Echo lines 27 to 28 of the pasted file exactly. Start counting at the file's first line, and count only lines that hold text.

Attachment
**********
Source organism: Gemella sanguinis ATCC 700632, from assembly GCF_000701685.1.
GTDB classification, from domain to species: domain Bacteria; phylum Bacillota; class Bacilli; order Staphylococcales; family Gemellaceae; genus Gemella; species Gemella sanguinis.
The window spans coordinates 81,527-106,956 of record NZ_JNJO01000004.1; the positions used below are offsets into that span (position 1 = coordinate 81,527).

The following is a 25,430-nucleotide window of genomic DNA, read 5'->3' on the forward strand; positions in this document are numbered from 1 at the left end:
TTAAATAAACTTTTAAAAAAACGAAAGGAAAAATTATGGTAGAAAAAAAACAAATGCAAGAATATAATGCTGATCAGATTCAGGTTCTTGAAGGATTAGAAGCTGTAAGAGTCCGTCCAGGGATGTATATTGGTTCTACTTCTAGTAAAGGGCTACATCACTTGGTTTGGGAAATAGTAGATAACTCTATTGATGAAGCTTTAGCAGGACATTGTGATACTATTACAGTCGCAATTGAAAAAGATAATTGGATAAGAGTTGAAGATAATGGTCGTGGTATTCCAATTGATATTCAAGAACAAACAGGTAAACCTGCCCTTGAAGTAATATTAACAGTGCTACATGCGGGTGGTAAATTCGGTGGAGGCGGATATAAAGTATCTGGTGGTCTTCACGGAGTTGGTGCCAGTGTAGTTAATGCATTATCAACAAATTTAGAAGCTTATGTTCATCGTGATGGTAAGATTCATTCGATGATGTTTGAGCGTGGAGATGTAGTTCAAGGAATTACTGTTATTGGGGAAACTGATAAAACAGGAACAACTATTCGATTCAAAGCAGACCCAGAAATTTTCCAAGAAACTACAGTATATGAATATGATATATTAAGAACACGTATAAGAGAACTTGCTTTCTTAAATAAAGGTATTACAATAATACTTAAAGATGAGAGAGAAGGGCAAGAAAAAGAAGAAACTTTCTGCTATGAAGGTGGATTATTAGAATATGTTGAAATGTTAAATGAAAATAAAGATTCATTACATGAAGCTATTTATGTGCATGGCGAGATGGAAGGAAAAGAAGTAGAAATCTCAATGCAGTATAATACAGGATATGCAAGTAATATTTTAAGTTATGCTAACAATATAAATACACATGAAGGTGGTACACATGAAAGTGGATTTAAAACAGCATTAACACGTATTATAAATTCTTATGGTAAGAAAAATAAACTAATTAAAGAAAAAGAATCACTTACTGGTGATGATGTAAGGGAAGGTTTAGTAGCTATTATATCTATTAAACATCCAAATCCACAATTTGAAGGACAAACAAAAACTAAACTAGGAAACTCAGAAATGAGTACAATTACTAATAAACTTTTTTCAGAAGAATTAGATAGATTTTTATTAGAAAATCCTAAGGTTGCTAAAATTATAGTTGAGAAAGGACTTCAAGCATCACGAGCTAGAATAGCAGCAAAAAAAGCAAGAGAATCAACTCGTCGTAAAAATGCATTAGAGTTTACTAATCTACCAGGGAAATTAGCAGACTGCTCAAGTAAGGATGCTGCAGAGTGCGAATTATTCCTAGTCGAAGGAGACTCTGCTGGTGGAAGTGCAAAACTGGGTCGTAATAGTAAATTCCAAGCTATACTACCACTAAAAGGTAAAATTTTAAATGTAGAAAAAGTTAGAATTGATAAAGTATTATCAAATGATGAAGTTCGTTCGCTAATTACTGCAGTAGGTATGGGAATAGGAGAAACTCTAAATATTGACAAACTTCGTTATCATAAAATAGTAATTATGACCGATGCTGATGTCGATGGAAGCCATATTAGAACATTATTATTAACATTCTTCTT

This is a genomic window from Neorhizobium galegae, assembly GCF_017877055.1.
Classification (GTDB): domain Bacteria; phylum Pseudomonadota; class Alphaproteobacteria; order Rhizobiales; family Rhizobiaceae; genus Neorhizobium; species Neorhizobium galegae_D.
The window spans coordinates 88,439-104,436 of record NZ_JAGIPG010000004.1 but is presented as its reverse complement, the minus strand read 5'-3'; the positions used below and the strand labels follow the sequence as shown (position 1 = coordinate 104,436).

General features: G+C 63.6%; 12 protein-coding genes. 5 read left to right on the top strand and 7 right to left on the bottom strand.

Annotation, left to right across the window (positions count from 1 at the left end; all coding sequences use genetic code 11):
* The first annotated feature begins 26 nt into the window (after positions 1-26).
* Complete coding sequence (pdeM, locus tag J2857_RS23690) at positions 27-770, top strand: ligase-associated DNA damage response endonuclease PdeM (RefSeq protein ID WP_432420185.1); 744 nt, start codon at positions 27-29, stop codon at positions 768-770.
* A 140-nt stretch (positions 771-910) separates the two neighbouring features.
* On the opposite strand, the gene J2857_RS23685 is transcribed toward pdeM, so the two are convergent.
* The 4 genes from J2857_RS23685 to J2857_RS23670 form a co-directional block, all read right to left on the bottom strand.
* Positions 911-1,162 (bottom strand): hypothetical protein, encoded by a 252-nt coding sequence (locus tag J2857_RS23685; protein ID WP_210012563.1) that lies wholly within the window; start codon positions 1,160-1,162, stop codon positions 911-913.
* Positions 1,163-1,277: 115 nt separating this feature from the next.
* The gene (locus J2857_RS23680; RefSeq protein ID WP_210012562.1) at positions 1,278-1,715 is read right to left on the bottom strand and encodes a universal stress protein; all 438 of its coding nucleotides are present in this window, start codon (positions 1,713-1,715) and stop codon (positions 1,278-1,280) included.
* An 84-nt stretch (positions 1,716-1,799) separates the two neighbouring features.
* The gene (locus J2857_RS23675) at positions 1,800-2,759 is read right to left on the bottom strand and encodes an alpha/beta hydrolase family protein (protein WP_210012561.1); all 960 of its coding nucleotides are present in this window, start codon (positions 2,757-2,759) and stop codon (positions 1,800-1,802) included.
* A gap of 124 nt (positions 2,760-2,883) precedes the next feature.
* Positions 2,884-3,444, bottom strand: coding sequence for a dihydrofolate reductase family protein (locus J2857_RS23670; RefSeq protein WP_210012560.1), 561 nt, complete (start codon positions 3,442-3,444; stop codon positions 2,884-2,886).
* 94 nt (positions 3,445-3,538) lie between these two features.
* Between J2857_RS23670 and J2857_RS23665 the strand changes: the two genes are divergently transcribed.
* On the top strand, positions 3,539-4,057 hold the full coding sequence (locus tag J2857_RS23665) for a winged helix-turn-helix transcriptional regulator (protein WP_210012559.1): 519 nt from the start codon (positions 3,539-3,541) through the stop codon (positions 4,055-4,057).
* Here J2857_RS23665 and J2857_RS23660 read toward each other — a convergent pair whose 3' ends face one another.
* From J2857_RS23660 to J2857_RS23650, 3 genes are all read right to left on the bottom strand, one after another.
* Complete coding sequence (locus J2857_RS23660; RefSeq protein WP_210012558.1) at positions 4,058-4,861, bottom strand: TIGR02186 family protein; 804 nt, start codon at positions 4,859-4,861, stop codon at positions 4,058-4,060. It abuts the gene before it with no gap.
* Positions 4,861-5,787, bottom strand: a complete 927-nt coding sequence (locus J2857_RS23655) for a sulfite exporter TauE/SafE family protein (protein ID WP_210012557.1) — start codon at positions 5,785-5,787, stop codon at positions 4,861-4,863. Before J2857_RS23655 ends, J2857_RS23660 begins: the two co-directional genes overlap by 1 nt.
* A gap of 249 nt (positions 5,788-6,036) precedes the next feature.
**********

* From J2857_RS23660 to J2857_RS23650, 3 genes are all read right to left on the bottom strand, one after another.
* Complete coding sequence (locus J2857_RS23660; RefSeq protein WP_210012558.1) at positions 4,058-4,861, bottom strand: TIGR02186 family protein; 804 nt, start codon at positions 4,859-4,861, stop codon at positions 4,058-4,060. It abuts the gene before it with no gap.